By Charles J. Alsheimer,
Deer & Deer Hunting contributor
Here’s what I’ve learned about the whitetail’s rubbing behavior from more than 50 years of hunting and photographing whitetails.
Rubs Send a Message
Humans learn by seeing. Deer do, too. When a hunter comes upon a big rub, his heart skips a beat. When a whitetail buck encounters a rub of any size, it has different thoughts. Our excitement has to do with hunting possibilities. A buck’s has to do with identifying who made the rub, because their world is all about competition.
When a buck makes a rub, he deposits liberal amounts of scent from his nasal, preorbital and forehead gland on the sapling or tree. The number of rubs a buck makes in his home range depends on several factors, such as how sexually active he is, the number of adult does in his core area and the number of bucks in his home range (especially 2½-plus-year-old bucks). Simply, scent drives a buck, and the more scent they leave in their travels, the greater the possibility for an intense rut.
I’ve learned from more than 20 years of raising whitetails that every deer has its own distinct odor, which is identifiable to other deer living in their core area. So when a buck makes a rub, other bucks and does can identify which buck made the rub by the scent left on the rub. Because of this, it’s not uncommon for several bucks to work the same rub within hours of each other to share their identity and dominance.
Few things get a hunter more excited than seeing a huge rub on a tree more than 4 inches in diameter. In more than 90 percent of the cases, such rubs are made by a mature buck. I say this because in more than 40 years of photographing whitetails, I can count on one hand how many times I’ve seen a yearling buck rubbing a tree more than 4 inches in diameter. Given a choice, yearling bucks opt to make rubs on saplings and trees smaller than 2 inches in diameter, with a heavy preference to trees less than 1 inch in diameter.
Mature bucks rub to leave scent on anything from pencil-sized saplings to 1-foot-diameter trees. Some of the rubs mature bucks make on bigger trees will develop into what are called traditional sign-post rubs. These are rubs normally 4-plus inches in diameter (at waist level) along habitat edges and trails and are worked by bucks year after year, usually until the tree dies from being rubbed so much. In nearly every place I’ve ever hunted or photographed, I’ve found such rubs, and most are very impressive.
During my career I’ve photographed bucks making rubs on goldenrod stems, corn stalks, fence posts, telephone poles, a variety of tree species and even a photographer’s tripod.
Preference and Location
During the past 40 years, much research has gone into the species of trees bucks prefer to rub. My experience has revealed that species preference is region specific. Here in western New York, bucks tend to prefer smooth-bark trees, which also happen to be their preferred browse species. As a result, apple, aspen, cherry, hemlock, black locust, red cedar, red oak, staghorn sumac and soft maple make up most of the rubs in my area. In addition, saplings and trees with no branches for the first four feet are preferred most often.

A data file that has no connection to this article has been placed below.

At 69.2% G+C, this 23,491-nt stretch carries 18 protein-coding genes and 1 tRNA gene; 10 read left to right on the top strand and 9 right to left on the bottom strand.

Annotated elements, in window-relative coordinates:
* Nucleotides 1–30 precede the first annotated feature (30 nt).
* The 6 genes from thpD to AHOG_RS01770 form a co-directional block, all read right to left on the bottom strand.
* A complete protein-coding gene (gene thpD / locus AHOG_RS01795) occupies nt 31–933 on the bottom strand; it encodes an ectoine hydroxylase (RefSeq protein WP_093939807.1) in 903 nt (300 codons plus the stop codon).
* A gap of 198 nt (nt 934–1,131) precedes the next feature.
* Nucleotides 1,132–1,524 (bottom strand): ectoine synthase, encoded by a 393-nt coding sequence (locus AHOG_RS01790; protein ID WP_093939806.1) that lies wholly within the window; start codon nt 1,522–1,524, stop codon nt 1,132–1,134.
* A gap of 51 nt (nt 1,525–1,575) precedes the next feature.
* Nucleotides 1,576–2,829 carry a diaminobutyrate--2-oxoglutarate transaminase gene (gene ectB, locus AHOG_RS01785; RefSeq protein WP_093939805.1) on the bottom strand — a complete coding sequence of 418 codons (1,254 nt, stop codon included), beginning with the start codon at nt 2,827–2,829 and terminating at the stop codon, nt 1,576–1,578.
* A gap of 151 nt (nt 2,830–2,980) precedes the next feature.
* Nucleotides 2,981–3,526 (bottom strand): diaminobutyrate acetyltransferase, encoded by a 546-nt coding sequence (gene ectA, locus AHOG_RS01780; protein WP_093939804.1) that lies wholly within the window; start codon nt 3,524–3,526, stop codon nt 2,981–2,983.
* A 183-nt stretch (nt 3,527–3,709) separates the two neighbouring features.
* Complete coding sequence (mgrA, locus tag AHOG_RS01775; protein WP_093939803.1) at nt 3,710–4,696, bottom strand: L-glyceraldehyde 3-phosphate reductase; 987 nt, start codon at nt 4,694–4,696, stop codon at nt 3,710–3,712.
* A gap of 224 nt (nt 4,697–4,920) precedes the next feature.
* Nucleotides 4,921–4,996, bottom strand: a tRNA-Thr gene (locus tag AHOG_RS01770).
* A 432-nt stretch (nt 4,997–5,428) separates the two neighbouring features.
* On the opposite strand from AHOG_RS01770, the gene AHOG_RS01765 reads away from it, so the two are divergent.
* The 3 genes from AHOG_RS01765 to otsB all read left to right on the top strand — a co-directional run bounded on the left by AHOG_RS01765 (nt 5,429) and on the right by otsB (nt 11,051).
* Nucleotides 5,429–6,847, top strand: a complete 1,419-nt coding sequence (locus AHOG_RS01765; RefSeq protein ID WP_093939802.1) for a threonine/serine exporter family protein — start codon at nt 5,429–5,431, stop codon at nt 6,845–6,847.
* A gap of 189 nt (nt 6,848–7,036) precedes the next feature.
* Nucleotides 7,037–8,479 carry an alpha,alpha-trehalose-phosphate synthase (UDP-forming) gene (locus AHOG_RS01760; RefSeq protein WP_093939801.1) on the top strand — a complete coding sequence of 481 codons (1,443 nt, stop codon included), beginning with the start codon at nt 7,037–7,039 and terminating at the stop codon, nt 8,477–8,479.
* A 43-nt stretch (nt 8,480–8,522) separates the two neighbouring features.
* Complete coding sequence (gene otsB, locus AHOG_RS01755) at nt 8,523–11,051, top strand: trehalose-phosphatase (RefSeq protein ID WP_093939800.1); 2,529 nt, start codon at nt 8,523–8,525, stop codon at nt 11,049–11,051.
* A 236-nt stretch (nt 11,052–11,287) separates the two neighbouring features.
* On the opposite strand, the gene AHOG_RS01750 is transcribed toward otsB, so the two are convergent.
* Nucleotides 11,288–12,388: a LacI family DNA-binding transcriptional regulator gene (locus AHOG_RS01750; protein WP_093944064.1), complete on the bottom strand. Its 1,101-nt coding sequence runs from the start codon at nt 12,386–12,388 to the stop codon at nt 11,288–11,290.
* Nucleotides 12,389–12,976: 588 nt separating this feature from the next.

In 1995, my family built a 35-acre enclosure on our farm to study deer behavior. Since then, I’ve conducted several studies to see if the enclosure bucks have a rubbing preference for certain tree species. By cutting 7- to 8-foot saplings (2 inches or so in diameter, of various tree species) and placing them 1½ feet in the ground, I’ve determined that the aroma given off by a tree species plays a significant role in rubbing preference. When given a choice, the bucks in our enclosure almost always rub, in this order, staghorn sumac, apple, black locust, hemlock, red cedar and aspen before rubbing on maple, red and white oak, or American beech. However, it should be pointed out that if a buck is in the mood to rub, it will rub on any tree species, regardless of whether it is alive or dead. For example, there are several wooden fence posts in the enclosure that are rubbed each fall. And one of the biggest rubs I have ever seen in the wild was on a 6-inch diameter fence post in Saskatchewan.
Most rubs will be found in travel corridors, along field edges, next to fence openings or logging roads, or along breaks in habitat, such as where a swamp butts up to open hardwoods. An exception might occur during a fall in which there is a heavy acorn crop. In heavy mast areas, rubbing will occur wherever acorns are falling.
When their velvet is peeled, bucks begin making rubs randomly throughout their home range. As the rut nears, rubbing frequency intensifies along trails, ridge lines or areas through which bucks commonly travel. If an area’s antlered-buck-to-adult-doe-ratio is balanced, competition will be great for breeding rights. In such locations, rubbing sign will seem to explode during the two- to three-week period before peak breeding. During this time, bucks have a tendency to check out fresh rubs to determine who made it, and it’s not uncommon for them to rework the rub. Also, it’s not uncommon for does to check out rubs and smell, lick and rub their foreheads and necks on rubs during the weeks leading up to breeding.
When the breeding phase of the rut explodes, breeding parties form when several bucks are vying to breed the same doe. Such a setting might find an estrous doe bedded, with a dominant buck standing or bedded nearby, while subordinate bucks circle the pair from a distance. Throughout the doe’s 24-hour estrus period (when she will be bred) the breeding party might not move 100 yards. During this time, many scrapes and rubs will be made by dominant and subordinate bucks as a way to show each other their dominance. Every time I’ve photographed such an event or checked the sign left behind, I’m amazed by how torn up the area appears and how many rubs have been made in a relatively small area.